By Justin Dart
Heikoncha! Welcome to Higashishirakawa.
Only two villages remain in Gifu prefecture; Shirakawa-go and Higashishirakawa village. They may share the name Shirakawa and the word "higashi" means "east" but they are very different and distant communities.
Higashishirakawa village is a quaint village in east-central Gifu of about 2500 people spread out in a series of steep valleys hugging the Shirakawa river and located between Gero, Nakatsugawa, Ena and Shirakawa-cho. It is not on any major highways and is often overlooked but for those who visit, they will be treated to hospitality, kindness and traditions stemming from glorious food to a local dialect preserved for the generations.
The Shirakawa river starts in neighboring Kashimo (Nakatsugawa) but in Higashishirakawa it is not as controlled which creates perfect conditions for Ayu (River trout). Though not a huge pull for tourists world wide, for the fly fisherman, this river provides some of the best fly fishing experiences in all of Japan. From its rumbling white-water-like flow in Oppara to the calm of Kando and back to narrow rush of Goka, there is a condition for every fisherman.
Like Nakatsugawa, Higashishirakawa was under the Naegi Shogun and thus could only practice Shinto. This is true to this day. There are shinto shrines all over the village with the largest at Kando located next to the village hall. The people are firm followers of the religion and many youth are unaware of the practices of Buddhism, Japan's other major religion.
Though it is a place of faith, they are also people of the earth. Tea bushes line the more open areas and the sides of terraced hills. Managed Hinoki, Japanese cypress, blanket the mountains with dots of deciduous trees fill where an area was once cleared. The vegetables grown have had the best soil resulting in the crispiest carrots and cucumbers and the juiciest tomatoes.
There is one event that has put Higashishirakawa on the map; The Tsuchinoko Festival. Tsuchinoko are a mythical beast that looks like a short fat snake. While there are a few communities around Japan that claim themselves as home of the tsuchinoko, the roots of the myth can be traced to "central Gifu"; Higashishirakawa. The village has maintained an award of ¥1,230,000 (increases by ¥10,000 peryear) for the person who captures a tsuchinoko. So every year at the festival, hundreds of people go hiking through the forests in search of this dangerous beast. Now you may not think it is true but Higashishirakawa village has a claim of having the most witnesses in all of Japan.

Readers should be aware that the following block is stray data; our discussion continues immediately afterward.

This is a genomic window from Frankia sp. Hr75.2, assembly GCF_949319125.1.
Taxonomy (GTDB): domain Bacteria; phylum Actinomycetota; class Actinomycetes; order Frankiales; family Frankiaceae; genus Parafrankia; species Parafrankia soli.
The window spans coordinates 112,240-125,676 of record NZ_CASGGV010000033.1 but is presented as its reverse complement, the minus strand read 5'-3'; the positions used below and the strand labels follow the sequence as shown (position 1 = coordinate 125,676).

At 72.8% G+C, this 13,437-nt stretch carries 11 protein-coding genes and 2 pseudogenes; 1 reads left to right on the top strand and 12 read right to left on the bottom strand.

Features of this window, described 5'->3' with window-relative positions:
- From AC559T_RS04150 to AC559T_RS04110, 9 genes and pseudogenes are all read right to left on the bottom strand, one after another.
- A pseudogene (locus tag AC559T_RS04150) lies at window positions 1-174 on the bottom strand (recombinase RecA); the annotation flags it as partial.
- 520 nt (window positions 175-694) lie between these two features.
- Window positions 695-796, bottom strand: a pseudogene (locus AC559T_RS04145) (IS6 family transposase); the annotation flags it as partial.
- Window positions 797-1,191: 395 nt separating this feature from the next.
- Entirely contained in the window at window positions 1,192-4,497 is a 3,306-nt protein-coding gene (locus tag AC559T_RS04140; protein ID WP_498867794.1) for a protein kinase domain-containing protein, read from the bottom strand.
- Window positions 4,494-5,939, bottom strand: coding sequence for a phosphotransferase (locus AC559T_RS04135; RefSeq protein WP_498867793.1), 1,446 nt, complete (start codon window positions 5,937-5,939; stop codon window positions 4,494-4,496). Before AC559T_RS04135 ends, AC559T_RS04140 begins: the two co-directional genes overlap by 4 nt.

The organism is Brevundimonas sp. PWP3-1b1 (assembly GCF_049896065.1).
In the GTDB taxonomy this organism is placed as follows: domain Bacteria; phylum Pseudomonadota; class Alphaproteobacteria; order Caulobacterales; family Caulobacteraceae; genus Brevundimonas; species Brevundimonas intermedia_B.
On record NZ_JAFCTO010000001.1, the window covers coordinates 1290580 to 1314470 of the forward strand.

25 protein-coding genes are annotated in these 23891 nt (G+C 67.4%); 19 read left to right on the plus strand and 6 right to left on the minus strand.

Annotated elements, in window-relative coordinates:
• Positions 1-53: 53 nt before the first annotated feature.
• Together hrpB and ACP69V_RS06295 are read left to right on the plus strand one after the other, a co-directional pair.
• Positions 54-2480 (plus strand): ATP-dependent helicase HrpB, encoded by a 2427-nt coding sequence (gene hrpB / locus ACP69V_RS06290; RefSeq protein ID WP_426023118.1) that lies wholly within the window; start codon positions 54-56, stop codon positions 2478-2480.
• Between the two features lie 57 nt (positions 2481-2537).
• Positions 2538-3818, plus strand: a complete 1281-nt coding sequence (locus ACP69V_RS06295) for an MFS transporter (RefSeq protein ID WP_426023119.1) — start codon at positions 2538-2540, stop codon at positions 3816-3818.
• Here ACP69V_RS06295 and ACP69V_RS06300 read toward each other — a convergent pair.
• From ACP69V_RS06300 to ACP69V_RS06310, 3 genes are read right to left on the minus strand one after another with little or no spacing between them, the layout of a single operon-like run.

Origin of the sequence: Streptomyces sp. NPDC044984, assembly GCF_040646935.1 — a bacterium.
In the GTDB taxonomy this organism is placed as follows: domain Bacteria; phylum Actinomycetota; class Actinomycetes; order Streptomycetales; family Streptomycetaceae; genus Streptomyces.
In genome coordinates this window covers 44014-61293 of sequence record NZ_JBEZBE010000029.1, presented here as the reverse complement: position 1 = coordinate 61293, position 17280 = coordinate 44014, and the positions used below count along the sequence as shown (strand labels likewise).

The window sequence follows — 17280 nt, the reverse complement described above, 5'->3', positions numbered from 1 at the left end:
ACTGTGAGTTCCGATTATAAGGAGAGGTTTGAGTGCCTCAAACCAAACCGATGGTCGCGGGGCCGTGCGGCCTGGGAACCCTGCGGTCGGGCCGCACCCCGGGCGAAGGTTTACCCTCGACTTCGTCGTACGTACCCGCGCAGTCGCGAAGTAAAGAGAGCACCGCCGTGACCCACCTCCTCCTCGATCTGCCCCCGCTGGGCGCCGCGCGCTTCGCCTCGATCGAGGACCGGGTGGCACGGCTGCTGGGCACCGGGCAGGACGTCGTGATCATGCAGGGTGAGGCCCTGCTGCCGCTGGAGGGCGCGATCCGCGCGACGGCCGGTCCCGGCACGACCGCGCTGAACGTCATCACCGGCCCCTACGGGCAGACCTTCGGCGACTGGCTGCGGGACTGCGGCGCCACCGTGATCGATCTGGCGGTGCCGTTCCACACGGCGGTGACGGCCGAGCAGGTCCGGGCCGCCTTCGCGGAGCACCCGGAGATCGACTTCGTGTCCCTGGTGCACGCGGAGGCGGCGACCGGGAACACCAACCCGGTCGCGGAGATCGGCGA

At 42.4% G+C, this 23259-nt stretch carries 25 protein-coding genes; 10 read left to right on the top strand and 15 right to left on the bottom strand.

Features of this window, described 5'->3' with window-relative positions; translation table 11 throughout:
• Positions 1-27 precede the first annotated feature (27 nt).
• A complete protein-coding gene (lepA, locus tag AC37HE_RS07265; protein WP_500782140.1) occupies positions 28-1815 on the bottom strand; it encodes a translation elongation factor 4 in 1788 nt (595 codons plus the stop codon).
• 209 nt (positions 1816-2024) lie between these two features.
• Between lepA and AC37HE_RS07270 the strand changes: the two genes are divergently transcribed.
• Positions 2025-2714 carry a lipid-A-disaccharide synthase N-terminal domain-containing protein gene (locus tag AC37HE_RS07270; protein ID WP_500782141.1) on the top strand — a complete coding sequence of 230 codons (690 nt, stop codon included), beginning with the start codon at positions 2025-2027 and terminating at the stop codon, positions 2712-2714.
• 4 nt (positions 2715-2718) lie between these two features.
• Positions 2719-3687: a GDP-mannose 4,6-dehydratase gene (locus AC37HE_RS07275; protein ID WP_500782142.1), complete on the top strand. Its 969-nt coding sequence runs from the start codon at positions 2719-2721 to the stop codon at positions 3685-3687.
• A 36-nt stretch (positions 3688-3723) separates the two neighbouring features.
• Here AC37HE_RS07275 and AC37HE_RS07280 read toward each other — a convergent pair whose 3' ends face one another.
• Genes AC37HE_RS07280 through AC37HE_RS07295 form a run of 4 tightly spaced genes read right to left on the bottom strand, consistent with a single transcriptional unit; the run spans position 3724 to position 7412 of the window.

With a nice selection of places to stay, fun festivals, great fishing and plenty of outdoor activities, Higashishirakawa is the home of family, faith and fantasy.
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I am a country boy transplanted from Wisconsin in the USA to central Gifu Prefecture.The main focus of my life in Japan has been to introduce people to the world and the world to local communities and culture through international exchanges and educational programs. My hope is that people will hang a right at Nagoya, get off the beaten path and explore Gifu...what I call The Jewel of Discoveries.アメリカの田舎で育った男、岐阜県の田舎に引っ越しました。ジャスティン・ダートです。僕の日本での生活は「世界を紹介し、世界の地域における文化と生活を、国際交流や教育プログラムを通して紹介する」という目標です。観光客が名古屋で右を曲がって、岐阜県の旅を試してみたいという希望を持っています。岐阜県：発見の宝。多年前，我从美国的乡村搬到日本岐阜県的中部。現在我最大的志向是向本地人介绍世界各地的文化及把当地文化介绍给世界各地的人。通过国际交流和教育方案，我希望會有更多的人开始去探索岐阜県的美丽与文化。